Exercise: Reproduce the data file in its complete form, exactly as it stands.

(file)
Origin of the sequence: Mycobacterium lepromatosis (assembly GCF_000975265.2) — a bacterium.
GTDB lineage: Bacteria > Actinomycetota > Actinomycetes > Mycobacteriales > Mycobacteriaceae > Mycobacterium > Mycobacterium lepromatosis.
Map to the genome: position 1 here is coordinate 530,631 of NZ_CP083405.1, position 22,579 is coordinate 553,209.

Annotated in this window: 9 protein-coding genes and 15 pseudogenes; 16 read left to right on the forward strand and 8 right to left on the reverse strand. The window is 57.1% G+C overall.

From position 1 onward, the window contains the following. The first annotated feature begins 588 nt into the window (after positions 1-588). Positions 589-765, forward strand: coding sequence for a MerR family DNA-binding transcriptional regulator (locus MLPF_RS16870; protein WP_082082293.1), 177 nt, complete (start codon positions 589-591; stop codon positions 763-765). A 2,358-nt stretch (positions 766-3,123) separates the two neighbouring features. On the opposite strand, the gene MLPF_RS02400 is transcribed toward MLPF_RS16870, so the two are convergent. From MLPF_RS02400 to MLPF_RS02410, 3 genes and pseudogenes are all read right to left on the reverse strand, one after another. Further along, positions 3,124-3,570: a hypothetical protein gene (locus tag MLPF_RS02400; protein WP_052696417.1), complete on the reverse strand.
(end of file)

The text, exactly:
Origin of the sequence: Mycobacterium lepromatosis (assembly GCF_000975265.2) — a bacterium.
GTDB lineage: Bacteria > Actinomycetota > Actinomycetes > Mycobacteriales > Mycobacteriaceae > Mycobacterium > Mycobacterium lepromatosis.
Map to the genome: position 1 here is coordinate 530,631 of NZ_CP083405.1, position 22,579 is coordinate 553,209.

Annotated in this window: 9 protein-coding genes and 15 pseudogenes; 16 read left to right on the forward strand and 8 right to left on the reverse strand. The window is 57.1% G+C overall.

From position 1 onward, the window contains the following. The first annotated feature begins 588 nt into the window (after positions 1-588). Positions 589-765, forward strand: coding sequence for a MerR family DNA-binding transcriptional regulator (locus MLPF_RS16870; protein WP_082082293.1), 177 nt, complete (start codon positions 589-591; stop codon positions 763-765). A 2,358-nt stretch (positions 766-3,123) separates the two neighbouring features. On the opposite strand, the gene MLPF_RS02400 is transcribed toward MLPF_RS16870, so the two are convergent. From MLPF_RS02400 to MLPF_RS02410, 3 genes and pseudogenes are all read right to left on the reverse strand, one after another. Further along, positions 3,124-3,570: a hypothetical protein gene (locus tag MLPF_RS02400; protein WP_052696417.1), complete on the reverse strand.